Scott Watson may be a “serial violator,” to use the description of him offered by an employee of the Hawai`i County Planning Department. But as serious and numerous as his infractions may be, the real villain in the sad stories that take up much of this issue isn’t Watson.
It’s the county Planning Department.
Maybe the problem lies in the fact that with every change in administration, a new director takes office. Or maybe it can be traced to overworked staff that don’t have the time to do the research that would give them a better understanding of the pattern of problems associated with a certain developer or project.
Whatever the cause, it has created a situation that the public should no longer have to endure.
Immediately, the Planning Department should ensure that public access is restored wherever it is guaranteed. If a developer has created circumstances on the ground that make access dangerous, then he should be required to make it safe at once or be slapped with a stop-work order until safe access is restored. In the case of the lot where Watson is building a self-described “Pepe`ekeo Palace,” he has instead been told that, if he resolves an outstanding violation, the department may look with favor on his request to shut down lateral shoreline access for two more years – and possibly beyond that.
This cannot stand. The Hawai`i County Council values the public’s ability to access coastal areas and recently has gone to great lengths, and expense, to acquire easements for this purpose. That the Planning Department would even think of surrendering them, temporarily or otherwise, is simply outrageous.
The department also must crack down on Special Management Area and shoreline setback violators, especially those responsible for repeated and brazen infractions. In this issue, we look at just three instances of permits where the same builder has repeatedly been warned of serious consequences – only to escape time and again with figurative wrist-slaps. Really, who can argue with straight face that a $2,000 or even $8,000 fine is a meaningful deterrent to someone who is building million-dollar mansions with fountains, pools, and even a helipad?
As Watson has been sternly reminded in almost every notice of violation sent to him, the county’s penalty powers are not trifling. The state’s Coastal Zone Management Act, which the counties are to enforce, provides for a fine of up to $100,000, plus restoration costs and $10,000-a-day fines for ongoing violations. The county’s Planning Commission rules for Special Management Area violations are just as tough. The Planning Department’s own rules provide for imposing a fine of $10,000 per violation and a maximum daily fine of $1,000 until the violation is corrected.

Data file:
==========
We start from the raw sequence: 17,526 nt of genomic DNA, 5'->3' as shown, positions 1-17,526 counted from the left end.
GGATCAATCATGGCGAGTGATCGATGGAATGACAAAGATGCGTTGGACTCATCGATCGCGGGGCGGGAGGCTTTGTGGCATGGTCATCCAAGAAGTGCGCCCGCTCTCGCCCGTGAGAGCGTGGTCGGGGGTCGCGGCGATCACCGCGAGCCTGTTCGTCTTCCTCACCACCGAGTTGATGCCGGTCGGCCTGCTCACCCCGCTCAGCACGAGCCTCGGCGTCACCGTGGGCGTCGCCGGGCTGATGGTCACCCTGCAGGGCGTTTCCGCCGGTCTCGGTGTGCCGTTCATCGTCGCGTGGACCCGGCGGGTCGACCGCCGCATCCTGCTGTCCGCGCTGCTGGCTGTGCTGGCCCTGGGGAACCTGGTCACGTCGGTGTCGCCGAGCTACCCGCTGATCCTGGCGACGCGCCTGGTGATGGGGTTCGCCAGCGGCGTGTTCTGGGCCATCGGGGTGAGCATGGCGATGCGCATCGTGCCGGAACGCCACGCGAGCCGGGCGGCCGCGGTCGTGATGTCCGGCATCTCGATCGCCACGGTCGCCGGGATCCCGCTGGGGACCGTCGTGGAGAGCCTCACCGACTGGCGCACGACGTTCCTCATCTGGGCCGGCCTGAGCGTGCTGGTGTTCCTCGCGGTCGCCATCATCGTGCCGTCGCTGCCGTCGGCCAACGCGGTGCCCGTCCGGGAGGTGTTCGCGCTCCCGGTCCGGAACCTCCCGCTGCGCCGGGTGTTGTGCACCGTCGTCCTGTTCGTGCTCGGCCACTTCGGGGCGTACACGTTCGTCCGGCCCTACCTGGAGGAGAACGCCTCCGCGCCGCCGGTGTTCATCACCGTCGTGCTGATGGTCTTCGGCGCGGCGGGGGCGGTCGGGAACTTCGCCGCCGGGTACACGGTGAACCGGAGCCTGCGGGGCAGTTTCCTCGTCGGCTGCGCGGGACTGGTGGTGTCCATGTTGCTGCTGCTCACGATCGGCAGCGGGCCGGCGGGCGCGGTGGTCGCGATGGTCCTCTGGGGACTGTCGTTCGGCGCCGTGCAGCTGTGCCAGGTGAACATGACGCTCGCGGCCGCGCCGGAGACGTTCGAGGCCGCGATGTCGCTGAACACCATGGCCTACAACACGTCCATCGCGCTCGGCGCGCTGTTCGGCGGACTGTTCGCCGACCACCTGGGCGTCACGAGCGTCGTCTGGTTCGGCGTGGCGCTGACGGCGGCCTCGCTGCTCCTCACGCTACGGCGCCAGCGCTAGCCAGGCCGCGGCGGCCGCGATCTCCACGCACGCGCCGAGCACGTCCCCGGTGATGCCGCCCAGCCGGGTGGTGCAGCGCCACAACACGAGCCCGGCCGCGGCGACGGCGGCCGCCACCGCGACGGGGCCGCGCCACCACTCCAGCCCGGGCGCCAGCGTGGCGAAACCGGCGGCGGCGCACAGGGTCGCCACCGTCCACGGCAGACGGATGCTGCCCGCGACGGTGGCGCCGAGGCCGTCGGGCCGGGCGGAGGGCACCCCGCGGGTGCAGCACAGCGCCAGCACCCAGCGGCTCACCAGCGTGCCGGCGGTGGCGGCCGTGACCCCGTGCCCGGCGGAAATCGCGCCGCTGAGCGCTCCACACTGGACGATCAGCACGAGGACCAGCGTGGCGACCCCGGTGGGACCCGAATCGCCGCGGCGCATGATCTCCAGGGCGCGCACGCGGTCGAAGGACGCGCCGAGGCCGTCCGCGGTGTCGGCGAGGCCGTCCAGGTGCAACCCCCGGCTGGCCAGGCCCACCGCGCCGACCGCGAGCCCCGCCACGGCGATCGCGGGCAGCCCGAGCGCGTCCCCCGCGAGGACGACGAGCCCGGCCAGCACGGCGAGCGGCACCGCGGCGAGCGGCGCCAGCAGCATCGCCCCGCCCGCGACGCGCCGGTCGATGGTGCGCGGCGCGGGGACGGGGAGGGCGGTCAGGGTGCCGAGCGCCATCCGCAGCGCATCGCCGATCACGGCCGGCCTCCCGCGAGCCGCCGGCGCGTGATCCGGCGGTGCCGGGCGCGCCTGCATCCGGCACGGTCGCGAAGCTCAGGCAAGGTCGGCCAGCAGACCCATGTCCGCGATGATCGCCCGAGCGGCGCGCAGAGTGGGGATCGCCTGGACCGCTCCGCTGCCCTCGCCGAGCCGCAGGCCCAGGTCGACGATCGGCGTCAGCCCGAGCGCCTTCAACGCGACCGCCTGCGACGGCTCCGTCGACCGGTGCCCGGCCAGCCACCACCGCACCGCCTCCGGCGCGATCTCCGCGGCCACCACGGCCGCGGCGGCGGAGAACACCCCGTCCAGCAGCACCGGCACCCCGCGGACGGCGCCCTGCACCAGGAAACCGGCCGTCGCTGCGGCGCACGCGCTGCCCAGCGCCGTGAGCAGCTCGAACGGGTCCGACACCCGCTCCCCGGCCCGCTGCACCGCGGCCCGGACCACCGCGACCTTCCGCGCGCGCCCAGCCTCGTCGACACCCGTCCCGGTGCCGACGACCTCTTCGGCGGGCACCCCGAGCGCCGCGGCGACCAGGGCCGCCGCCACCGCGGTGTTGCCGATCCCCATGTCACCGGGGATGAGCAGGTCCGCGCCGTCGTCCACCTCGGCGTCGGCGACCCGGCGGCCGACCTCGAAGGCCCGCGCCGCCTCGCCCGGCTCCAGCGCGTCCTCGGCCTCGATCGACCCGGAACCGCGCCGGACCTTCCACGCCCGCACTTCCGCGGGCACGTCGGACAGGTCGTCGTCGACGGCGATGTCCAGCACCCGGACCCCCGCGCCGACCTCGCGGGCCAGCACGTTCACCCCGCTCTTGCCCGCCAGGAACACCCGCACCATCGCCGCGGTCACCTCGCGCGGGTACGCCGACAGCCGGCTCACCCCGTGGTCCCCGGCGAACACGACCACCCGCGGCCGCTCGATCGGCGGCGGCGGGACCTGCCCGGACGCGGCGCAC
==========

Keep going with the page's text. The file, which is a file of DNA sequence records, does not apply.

Whether even those would be stiff enough to deter someone with the deep pockets that Watson evidently has is an open question, since at no time has the Planning Department ever come close to imposing fines at the upper end of the range. What should no longer be doubted is that the penalties imposed on him so far have not made any observable difference in his behavior.
Finally, there’s the troubling suggestion of political interference. One of many Facebook photos Watson has posted shows a beaming Mayor Billy Kenoi standing alongside Watson on the terrace of Watson’s Ninole house. In Planning Department files, at around the same time, Watson – once more begging for a reduced fine on the very deadline for him to pay an $8,000 fine, already reduced – informs the planning director that Kenoi has “asked if you could cc him all my info on this matter.” A staffer in the department confirmed that the letter responding to him, mailed out more than a month later, had been discussed with Kenoi by top Planning Department staff, including the director.
To be sure, the piddling $8,000 fine was not further reduced, but the apparent involvement of the mayor in what should be a straightforward enforcement effort by the Planning Department is outrageous.
Whether or not a developer is a friend of Billy, whether or not a builder has connections in the County Council or the Legislature or even Congress, is wholly immaterial to the requirement that state and county rules be equitably and firmly enforced.
Anything less is absolutely intolerable.
Volume 23, Number 6 — December 2012
environment hawaii hawaii county public access scott watson billy kenoi